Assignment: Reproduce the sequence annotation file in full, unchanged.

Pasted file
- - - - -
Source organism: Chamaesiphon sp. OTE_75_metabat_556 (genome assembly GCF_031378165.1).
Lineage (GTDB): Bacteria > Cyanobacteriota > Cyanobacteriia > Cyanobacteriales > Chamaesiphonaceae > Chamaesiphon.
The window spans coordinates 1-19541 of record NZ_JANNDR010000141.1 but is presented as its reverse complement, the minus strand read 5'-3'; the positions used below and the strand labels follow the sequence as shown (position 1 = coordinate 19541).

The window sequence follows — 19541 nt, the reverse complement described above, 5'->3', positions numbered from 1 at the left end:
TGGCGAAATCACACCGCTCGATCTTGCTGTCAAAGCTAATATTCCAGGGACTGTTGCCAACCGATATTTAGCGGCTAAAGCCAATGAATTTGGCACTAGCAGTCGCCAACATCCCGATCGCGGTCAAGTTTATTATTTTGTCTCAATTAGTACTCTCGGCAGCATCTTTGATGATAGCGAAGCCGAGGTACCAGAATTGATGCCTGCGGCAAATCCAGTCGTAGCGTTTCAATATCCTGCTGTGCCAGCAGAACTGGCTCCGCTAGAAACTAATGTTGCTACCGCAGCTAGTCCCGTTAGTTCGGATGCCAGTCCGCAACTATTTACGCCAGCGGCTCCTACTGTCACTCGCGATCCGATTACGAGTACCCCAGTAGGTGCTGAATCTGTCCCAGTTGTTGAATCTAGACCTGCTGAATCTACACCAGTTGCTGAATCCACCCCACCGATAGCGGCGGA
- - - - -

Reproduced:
Source organism: Chamaesiphon sp. OTE_75_metabat_556 (genome assembly GCF_031378165.1).
Lineage (GTDB): Bacteria > Cyanobacteriota > Cyanobacteriia > Cyanobacteriales > Chamaesiphonaceae > Chamaesiphon.
The window spans coordinates 1-19541 of record NZ_JANNDR010000141.1 but is presented as its reverse complement, the minus strand read 5'-3'; the positions used below and the strand labels follow the sequence as shown (position 1 = coordinate 19541).

The window sequence follows — 19541 nt, the reverse complement described above, 5'->3', positions numbered from 1 at the left end:
TGGCGAAATCACACCGCTCGATCTTGCTGTCAAAGCTAATATTCCAGGGACTGTTGCCAACCGATATTTAGCGGCTAAAGCCAATGAATTTGGCACTAGCAGTCGCCAACATCCCGATCGCGGTCAAGTTTATTATTTTGTCTCAATTAGTACTCTCGGCAGCATCTTTGATGATAGCGAAGCCGAGGTACCAGAATTGATGCCTGCGGCAAATCCAGTCGTAGCGTTTCAATATCCTGCTGTGCCAGCAGAACTGGCTCCGCTAGAAACTAATGTTGCTACCGCAGCTAGTCCCGTTAGTTCGGATGCCAGTCCGCAACTATTTACGCCAGCGGCTCCTACTGTCACTCGCGATCCGATTACGAGTACCCCAGTAGGTGCTGAATCTGTCCCAGTTGTTGAATCTAGACCTGCTGAATCTACACCAGTTGCTGAATCCACCCCACCGATAGCGGCGGA